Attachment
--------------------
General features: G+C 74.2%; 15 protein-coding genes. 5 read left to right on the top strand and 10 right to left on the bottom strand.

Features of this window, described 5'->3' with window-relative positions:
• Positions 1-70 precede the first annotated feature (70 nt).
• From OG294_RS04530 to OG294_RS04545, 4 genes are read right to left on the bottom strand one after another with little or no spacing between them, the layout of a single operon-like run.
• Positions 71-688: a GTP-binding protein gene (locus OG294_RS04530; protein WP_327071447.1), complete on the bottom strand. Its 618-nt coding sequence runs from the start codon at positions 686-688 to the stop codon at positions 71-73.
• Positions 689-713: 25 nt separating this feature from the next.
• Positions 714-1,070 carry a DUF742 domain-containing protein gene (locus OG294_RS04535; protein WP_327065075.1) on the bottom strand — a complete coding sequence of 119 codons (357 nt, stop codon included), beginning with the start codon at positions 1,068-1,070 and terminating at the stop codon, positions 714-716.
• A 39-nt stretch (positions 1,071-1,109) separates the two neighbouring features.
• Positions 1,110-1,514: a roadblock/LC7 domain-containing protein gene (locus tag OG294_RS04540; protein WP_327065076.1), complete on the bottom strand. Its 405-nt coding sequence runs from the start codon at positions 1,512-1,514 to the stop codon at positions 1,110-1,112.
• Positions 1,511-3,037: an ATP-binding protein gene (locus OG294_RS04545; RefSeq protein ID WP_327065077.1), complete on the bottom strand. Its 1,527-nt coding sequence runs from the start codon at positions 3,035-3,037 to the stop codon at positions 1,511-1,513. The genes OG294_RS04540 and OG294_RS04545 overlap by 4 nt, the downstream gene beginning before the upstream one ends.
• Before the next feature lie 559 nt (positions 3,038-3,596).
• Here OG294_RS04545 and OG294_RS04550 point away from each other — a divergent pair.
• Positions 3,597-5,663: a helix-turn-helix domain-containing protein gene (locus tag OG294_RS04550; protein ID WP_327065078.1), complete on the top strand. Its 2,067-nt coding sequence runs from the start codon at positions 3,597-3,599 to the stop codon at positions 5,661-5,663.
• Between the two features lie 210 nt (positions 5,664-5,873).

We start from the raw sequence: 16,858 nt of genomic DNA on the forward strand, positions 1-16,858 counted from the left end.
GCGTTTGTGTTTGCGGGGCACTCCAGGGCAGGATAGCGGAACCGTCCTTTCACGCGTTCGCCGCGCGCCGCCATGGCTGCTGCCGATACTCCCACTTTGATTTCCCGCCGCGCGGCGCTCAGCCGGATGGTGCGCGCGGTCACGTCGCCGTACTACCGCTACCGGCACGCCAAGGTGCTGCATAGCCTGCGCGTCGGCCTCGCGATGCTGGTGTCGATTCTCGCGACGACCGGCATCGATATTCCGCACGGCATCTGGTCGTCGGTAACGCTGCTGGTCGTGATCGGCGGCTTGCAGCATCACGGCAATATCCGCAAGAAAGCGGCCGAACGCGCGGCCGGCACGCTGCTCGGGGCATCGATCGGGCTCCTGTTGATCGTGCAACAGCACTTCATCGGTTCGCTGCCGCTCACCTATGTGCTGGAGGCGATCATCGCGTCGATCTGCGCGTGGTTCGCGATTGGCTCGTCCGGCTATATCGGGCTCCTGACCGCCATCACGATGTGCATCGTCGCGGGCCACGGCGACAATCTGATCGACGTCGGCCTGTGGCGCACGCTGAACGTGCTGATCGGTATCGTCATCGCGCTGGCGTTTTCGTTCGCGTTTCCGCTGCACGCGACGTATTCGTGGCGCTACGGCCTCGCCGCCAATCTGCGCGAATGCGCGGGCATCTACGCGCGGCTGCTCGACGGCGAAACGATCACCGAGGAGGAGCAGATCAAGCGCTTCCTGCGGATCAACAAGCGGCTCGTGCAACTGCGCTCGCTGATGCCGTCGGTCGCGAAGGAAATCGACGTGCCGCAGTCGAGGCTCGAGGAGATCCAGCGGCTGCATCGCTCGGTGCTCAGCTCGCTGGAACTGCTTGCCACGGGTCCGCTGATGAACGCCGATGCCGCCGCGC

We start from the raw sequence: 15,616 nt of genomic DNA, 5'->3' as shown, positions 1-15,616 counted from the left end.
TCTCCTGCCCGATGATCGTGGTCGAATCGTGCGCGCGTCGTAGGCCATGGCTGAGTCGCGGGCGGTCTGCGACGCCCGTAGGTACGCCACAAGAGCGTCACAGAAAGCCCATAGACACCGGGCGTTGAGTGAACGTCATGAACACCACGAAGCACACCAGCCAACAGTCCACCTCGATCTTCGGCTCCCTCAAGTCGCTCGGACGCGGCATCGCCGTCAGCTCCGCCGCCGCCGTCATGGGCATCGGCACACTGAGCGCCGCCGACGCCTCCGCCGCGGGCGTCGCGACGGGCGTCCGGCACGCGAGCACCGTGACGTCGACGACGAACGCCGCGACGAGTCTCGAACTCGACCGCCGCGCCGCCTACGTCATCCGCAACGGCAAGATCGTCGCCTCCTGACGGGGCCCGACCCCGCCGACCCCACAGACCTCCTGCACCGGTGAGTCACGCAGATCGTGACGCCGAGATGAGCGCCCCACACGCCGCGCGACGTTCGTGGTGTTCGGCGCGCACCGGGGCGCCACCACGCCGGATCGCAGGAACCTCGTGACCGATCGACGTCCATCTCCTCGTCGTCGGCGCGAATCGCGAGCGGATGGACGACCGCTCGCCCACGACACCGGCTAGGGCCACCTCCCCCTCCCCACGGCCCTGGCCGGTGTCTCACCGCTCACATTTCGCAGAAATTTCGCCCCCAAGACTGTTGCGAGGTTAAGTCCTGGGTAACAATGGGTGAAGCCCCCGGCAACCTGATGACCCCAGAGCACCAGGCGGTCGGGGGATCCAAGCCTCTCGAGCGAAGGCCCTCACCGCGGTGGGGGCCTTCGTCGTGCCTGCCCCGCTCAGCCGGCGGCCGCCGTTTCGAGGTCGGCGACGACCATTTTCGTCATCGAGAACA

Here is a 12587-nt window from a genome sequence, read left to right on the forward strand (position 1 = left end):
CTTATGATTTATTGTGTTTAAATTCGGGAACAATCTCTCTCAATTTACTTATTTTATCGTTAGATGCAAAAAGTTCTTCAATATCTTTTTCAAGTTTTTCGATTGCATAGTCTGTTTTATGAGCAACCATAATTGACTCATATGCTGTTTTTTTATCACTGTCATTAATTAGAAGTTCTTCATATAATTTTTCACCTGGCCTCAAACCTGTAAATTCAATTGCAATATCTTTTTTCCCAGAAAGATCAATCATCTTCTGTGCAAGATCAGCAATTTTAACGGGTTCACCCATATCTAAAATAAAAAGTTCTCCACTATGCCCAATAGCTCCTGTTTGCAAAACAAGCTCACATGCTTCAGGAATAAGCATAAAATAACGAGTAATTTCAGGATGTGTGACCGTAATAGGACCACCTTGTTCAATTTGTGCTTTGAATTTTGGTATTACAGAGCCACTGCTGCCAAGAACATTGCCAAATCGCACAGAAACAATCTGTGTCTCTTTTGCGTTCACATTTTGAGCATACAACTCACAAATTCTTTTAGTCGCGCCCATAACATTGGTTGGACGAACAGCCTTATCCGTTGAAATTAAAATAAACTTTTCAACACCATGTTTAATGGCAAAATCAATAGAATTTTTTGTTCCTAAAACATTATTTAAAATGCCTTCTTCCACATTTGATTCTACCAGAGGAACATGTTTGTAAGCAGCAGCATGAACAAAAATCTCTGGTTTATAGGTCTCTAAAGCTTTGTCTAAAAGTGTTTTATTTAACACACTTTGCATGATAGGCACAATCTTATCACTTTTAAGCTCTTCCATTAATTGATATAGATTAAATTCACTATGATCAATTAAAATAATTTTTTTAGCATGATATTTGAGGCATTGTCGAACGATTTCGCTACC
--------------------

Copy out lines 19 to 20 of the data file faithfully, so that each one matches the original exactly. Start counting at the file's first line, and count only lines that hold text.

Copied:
Here is a 12587-nt window from a genome sequence, read left to right on the forward strand (position 1 = left end):
CTTATGATTTATTGTGTTTAAATTCGGGAACAATCTCTCTCAATTTACTTATTTTATCGTTAGATGCAAAAAGTTCTTCAATATCTTTTTCAAGTTTTTCGATTGCATAGTCTGTTTTATGAGCAACCATAATTGACTCATATGCTGTTTTTTTATCACTGTCATTAATTAGAAGTTCTTCATATAATTTTTCACCTGGCCTCAAACCTGTAAATTCAATTGCAATATCTTTTTTCCCAGAAAGATCAATCATCTTCTGTGCAAGATCAGCAATTTTAACGGGTTCACCCATATCTAAAATAAAAAGTTCTCCACTATGCCCAATAGCTCCTGTTTGCAAAACAAGCTCACATGCTTCAGGAATAAGCATAAAATAACGAGTAATTTCAGGATGTGTGACCGTAATAGGACCACCTTGTTCAATTTGTGCTTTGAATTTTGGTATTACAGAGCCACTGCTGCCAAGAACATTGCCAAATCGCACAGAAACAATCTGTGTCTCTTTTGCGTTCACATTTTGAGCATACAACTCACAAATTCTTTTAGTCGCGCCCATAACATTGGTTGGACGAACAGCCTTATCCGTTGAAATTAAAATAAACTTTTCAACACCATGTTTAATGGCAAAATCAATAGAATTTTTTGTTCCTAAAACATTATTTAAAATGCCTTCTTCCACATTTGATTCTACCAGAGGAACATGTTTGTAAGCAGCAGCATGAACAAAAATCTCTGGTTTATAGGTCTCTAAAGCTTTGTCTAAAAGTGTTTTATTTAACACACTTTGCATGATAGGCACAATCTTATCACTTTTAAGCTCTTCCATTAATTGATATAGATTAAATTCACTATGATCAATTAAAATAATTTTTTTAGCATGATATTTGAGGCATTGTCGAACGATTTCGCTACC